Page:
Browse Prior Art Database

Visual Representation of Database Query Definition

IP.com Disclosure Number: IPCOM000119638D
Original Publication Date: 1991-Feb-01
Included in the Prior Art Database: 2005-Apr-02
Document File: 5 page(s) / 199K

Publishing Venue

IBM

Related People

Burns, LM: AUTHOR [+3]

Abstract

Disclosed is an interactive, non-procedural interface for graphically formulating relational database queries. This interface uses a database schema graph as the focus for defining a query. This graph is built up and saved using the sister tool, Schema (see the following article). Using the graph as a guide, query formulation occurs by selection of a query path(s) through the graph, specification of selection constraints, and operations on intermediate and resulting table intensions.

This text was extracted from an ASCII text file.
This is the abbreviated version, containing approximately 42% of the total text.

Visual Representation of Database Query Definition

      Disclosed is an interactive, non-procedural interface for
graphically formulating relational database queries.  This interface
uses a database schema graph as the focus for defining a query.  This
graph is built up and saved using the sister tool, Schema (see the
following article).  Using the graph as a guide, query formulation
occurs by selection of a query path(s) through the graph,
specification of selection constraints, and operations on
intermediate and resulting table intensions.

      Graphical query definition begins by displaying a saved Schema;
this is accomplished through a Data pulldown menu option.  The reader
should refer to the following article for a complete description of
the Schema utility.  Many of the options available when defining a
schema are also available in the graphical query object window; for
example, View and Definition pulldown options, such as zooming,
showing detail on tables and links, invocation of the graph layout
algorithm, and link definition.  Descriptions of these common options
will not be repeated in this article. More detail on schema graph
characteristics can also be found in the following article.
Likewise, the File menu (used for saving a query, opening a saved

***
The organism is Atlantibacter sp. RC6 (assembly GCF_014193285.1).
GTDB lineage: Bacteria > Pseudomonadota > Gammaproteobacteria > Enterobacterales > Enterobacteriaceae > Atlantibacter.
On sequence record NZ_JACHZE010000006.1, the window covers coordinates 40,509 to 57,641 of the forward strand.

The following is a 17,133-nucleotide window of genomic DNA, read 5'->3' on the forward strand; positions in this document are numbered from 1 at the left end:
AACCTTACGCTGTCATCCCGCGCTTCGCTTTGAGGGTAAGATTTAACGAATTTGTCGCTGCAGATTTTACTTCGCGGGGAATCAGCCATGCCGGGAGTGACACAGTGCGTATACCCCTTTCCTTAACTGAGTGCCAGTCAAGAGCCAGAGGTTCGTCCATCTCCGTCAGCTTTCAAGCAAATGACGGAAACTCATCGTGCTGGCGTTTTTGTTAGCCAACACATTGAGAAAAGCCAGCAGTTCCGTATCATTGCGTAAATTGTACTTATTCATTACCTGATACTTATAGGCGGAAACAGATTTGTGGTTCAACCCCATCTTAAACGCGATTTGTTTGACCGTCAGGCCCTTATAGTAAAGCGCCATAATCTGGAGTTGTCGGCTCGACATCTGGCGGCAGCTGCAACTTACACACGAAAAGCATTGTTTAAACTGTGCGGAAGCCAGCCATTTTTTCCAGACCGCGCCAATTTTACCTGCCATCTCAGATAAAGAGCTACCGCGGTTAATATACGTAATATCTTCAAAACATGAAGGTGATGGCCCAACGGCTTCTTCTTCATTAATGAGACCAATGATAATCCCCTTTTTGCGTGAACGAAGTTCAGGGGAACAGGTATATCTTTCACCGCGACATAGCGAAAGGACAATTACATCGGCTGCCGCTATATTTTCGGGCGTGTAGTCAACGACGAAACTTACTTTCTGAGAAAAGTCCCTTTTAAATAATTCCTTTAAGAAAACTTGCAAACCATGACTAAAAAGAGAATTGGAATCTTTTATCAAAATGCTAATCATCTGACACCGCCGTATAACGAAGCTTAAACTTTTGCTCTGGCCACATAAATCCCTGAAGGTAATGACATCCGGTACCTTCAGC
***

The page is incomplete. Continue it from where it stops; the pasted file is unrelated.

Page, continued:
query, and creating a new query) and the Edit menu options are
standard pulldown menus used in all using system tools.

      Fig. 1 shows a graphical query window with its focus on a saved
schema.  Rectangles represent the tables and lines represent possible
relational joins between those tables. Visual depiction of the tables
and the possible joins between them, as opposed to a textual
description of the database, serves as a template to guide the user
in formulating his or her query.

      The Graphical Query interface has a strong object-action
orientation, the approach widely used and recommended in the CUA
guidelines (1).  As in the Schema utility, only one item window may
be selected as the current object at any given time.  The current
object is visually distinguished by a bold border.  In Fig. 1, the
'student' table is the current object.  The following Schema article
more fully describes the object-action paradigm and 'current object'
concepts as they apply to the Schema and Graphical Query tools.
      Query formulation is made up of three components:
      1.   Navigation path selection - choosing the pertinent
           tables and joins
      2.   Selection constraint specification
      3.   Selection of output columns for resulting table

      Traditional text-oriented query languages require users to know
a formal syntax for specifying each of the sub-parts of query
requests.  The disclosed graphical approach relieves the user of this
burden by guiding him to visually formulate the query; the system
then maps his high-level requests to the required syntax.  The
Definition and Operations pulldow...